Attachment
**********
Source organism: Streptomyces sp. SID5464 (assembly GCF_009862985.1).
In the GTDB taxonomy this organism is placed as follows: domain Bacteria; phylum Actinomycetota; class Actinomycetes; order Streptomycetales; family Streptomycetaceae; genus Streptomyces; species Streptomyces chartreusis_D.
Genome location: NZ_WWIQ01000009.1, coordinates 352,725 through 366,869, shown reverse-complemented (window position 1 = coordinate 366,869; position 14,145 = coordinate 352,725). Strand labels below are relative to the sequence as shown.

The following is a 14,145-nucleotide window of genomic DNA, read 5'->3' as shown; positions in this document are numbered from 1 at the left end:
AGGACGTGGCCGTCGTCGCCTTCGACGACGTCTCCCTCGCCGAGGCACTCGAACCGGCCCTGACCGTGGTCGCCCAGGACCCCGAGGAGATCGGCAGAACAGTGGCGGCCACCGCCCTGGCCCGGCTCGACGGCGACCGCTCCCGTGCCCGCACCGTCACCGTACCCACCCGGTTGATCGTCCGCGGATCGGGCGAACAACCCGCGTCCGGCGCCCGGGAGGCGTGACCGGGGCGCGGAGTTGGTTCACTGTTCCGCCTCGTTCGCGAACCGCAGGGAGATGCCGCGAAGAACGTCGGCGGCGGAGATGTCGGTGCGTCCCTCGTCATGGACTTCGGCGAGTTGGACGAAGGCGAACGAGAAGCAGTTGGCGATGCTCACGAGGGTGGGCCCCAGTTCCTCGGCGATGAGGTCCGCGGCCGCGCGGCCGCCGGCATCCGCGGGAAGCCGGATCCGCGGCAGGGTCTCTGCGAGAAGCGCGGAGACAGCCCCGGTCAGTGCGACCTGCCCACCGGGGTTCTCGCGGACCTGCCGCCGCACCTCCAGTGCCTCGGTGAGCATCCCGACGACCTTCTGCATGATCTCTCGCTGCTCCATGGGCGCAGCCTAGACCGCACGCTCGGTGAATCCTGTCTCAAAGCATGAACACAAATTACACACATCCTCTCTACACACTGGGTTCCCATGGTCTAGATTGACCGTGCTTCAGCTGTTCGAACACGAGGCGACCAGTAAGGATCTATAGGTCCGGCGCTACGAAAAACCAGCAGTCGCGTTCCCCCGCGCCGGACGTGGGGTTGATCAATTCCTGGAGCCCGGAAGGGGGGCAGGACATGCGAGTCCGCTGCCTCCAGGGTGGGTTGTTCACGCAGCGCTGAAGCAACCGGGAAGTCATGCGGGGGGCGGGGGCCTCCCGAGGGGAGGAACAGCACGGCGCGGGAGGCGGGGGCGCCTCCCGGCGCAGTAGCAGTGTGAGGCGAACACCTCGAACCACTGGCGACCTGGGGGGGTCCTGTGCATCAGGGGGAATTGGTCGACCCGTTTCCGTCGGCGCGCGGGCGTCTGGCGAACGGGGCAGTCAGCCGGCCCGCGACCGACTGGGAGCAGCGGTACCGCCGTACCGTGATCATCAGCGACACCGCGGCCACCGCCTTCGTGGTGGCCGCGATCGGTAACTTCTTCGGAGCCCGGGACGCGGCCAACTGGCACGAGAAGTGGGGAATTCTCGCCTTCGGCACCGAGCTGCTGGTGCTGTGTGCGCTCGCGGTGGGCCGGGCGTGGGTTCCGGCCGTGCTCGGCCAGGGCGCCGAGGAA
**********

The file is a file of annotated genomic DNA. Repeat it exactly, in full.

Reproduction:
Source organism: Streptomyces sp. SID5464 (assembly GCF_009862985.1).
In the GTDB taxonomy this organism is placed as follows: domain Bacteria; phylum Actinomycetota; class Actinomycetes; order Streptomycetales; family Streptomycetaceae; genus Streptomyces; species Streptomyces chartreusis_D.
Genome location: NZ_WWIQ01000009.1, coordinates 352,725 through 366,869, shown reverse-complemented (window position 1 = coordinate 366,869; position 14,145 = coordinate 352,725). Strand labels below are relative to the sequence as shown.

The following is a 14,145-nucleotide window of genomic DNA, read 5'->3' as shown; positions in this document are numbered from 1 at the left end:
AGGACGTGGCCGTCGTCGCCTTCGACGACGTCTCCCTCGCCGAGGCACTCGAACCGGCCCTGACCGTGGTCGCCCAGGACCCCGAGGAGATCGGCAGAACAGTGGCGGCCACCGCCCTGGCCCGGCTCGACGGCGACCGCTCCCGTGCCCGCACCGTCACCGTACCCACCCGGTTGATCGTCCGCGGATCGGGCGAACAACCCGCGTCCGGCGCCCGGGAGGCGTGACCGGGGCGCGGAGTTGGTTCACTGTTCCGCCTCGTTCGCGAACCGCAGGGAGATGCCGCGAAGAACGTCGGCGGCGGAGATGTCGGTGCGTCCCTCGTCATGGACTTCGGCGAGTTGGACGAAGGCGAACGAGAAGCAGTTGGCGATGCTCACGAGGGTGGGCCCCAGTTCCTCGGCGATGAGGTCCGCGGCCGCGCGGCCGCCGGCATCCGCGGGAAGCCGGATCCGCGGCAGGGTCTCTGCGAGAAGCGCGGAGACAGCCCCGGTCAGTGCGACCTGCCCACCGGGGTTCTCGCGGACCTGCCGCCGCACCTCCAGTGCCTCGGTGAGCATCCCGACGACCTTCTGCATGATCTCTCGCTGCTCCATGGGCGCAGCCTAGACCGCACGCTCGGTGAATCCTGTCTCAAAGCATGAACACAAATTACACACATCCTCTCTACACACTGGGTTCCCATGGTCTAGATTGACCGTGCTTCAGCTGTTCGAACACGAGGCGACCAGTAAGGATCTATAGGTCCGGCGCTACGAAAAACCAGCAGTCGCGTTCCCCCGCGCCGGACGTGGGGTTGATCAATTCCTGGAGCCCGGAAGGGGGGCAGGACATGCGAGTCCGCTGCCTCCAGGGTGGGTTGTTCACGCAGCGCTGAAGCAACCGGGAAGTCATGCGGGGGGCGGGGGCCTCCCGAGGGGAGGAACAGCACGGCGCGGGAGGCGGGGGCGCCTCCCGGCGCAGTAGCAGTGTGAGGCGAACACCTCGAACCACTGGCGACCTGGGGGGGTCCTGTGCATCAGGGGGAATTGGTCGACCCGTTTCCGTCGGCGCGCGGGCGTCTGGCGAACGGGGCAGTCAGCCGGCCCGCGACCGACTGGGAGCAGCGGTACCGCCGTACCGTGATCATCAGCGACACCGCGGCCACCGCCTTCGTGGTGGCCGCGATCGGTAACTTCTTCGGAGCCCGGGACGCGGCCAACTGGCACGAGAAGTGGGGAATTCTCGCCTTCGGCACCGAGCTGCTGGTGCTGTGTGCGCTCGCGGTGGGCCGGGCGTGGGTTCCGGCCGTGCTCGGCCAGGGCGCCGAGGAA